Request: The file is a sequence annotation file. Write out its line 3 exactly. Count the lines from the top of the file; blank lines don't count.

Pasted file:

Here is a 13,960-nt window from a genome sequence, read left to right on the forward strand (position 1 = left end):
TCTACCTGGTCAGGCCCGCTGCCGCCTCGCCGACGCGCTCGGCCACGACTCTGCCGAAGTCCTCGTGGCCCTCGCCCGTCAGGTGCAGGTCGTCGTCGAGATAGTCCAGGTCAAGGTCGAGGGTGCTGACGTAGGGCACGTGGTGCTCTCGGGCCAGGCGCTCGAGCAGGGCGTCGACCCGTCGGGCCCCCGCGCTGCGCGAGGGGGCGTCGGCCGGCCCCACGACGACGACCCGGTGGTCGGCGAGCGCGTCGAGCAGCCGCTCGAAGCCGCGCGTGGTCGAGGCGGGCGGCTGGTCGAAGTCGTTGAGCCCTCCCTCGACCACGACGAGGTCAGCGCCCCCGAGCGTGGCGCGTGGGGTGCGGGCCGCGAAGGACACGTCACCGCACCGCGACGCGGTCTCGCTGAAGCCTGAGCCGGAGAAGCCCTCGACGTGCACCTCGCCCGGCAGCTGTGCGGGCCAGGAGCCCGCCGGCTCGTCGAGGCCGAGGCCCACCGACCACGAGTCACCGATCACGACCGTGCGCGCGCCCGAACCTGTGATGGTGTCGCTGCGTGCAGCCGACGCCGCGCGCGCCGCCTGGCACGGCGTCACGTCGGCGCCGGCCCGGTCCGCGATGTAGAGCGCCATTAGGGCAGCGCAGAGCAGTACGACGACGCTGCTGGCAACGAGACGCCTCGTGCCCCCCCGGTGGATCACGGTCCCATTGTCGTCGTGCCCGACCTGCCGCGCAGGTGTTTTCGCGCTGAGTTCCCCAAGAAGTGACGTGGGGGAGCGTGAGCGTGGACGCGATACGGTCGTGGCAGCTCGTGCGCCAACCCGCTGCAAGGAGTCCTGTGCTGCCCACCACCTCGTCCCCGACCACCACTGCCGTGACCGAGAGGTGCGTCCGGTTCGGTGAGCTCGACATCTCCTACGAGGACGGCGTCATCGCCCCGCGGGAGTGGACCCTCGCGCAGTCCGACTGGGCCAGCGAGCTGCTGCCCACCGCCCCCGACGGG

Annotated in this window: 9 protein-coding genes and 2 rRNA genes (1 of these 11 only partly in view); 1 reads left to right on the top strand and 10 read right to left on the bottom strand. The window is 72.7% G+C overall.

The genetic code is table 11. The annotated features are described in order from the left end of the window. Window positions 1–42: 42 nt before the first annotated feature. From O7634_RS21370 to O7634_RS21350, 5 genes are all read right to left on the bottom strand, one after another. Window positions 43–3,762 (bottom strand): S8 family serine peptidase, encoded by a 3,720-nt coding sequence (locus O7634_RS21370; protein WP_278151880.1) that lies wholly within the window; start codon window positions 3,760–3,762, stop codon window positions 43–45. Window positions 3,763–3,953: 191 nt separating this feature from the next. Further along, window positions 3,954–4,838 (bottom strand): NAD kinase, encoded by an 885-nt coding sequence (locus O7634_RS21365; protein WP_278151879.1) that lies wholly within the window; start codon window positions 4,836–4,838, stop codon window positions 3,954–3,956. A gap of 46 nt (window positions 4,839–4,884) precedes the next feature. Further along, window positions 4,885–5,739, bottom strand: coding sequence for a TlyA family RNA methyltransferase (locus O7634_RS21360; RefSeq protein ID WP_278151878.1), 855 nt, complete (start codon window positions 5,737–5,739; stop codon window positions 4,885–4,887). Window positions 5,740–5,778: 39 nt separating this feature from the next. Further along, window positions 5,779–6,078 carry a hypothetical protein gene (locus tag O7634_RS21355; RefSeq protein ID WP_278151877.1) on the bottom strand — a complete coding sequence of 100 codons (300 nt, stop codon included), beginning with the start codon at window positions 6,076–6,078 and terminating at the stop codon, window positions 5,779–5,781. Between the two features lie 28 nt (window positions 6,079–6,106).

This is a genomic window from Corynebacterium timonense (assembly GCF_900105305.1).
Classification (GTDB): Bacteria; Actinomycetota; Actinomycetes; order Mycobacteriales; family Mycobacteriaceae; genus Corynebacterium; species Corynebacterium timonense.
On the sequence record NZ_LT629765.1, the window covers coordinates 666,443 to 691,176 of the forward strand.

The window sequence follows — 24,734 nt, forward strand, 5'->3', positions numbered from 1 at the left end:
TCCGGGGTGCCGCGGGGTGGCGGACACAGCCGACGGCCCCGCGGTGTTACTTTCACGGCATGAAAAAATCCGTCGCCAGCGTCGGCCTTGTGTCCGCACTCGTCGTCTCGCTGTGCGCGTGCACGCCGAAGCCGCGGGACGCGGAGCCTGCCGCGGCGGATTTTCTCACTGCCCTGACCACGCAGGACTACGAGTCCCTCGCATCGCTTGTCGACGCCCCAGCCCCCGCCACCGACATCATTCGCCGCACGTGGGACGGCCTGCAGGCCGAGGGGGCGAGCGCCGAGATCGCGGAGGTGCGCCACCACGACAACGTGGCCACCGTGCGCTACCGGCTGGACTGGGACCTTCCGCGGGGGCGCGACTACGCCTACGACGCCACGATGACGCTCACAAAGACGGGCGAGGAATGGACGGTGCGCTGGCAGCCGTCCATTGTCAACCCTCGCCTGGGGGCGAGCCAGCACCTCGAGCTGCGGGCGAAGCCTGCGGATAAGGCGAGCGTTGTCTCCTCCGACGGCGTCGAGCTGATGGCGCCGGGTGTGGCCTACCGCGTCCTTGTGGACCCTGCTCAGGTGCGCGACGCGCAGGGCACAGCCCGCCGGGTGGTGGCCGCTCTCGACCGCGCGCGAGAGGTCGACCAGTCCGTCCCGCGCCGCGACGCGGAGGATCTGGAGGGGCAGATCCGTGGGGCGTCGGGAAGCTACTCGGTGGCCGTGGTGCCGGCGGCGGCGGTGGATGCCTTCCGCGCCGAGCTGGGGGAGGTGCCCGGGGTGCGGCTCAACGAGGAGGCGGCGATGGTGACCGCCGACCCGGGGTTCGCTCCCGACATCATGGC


Annotated in this window: 9 protein-coding genes and 2 rRNA genes (1 of these 11 only partly in view); 1 reads left to right on the top strand and 10 read right to left on the bottom strand. The window is 72.7% G+C overall.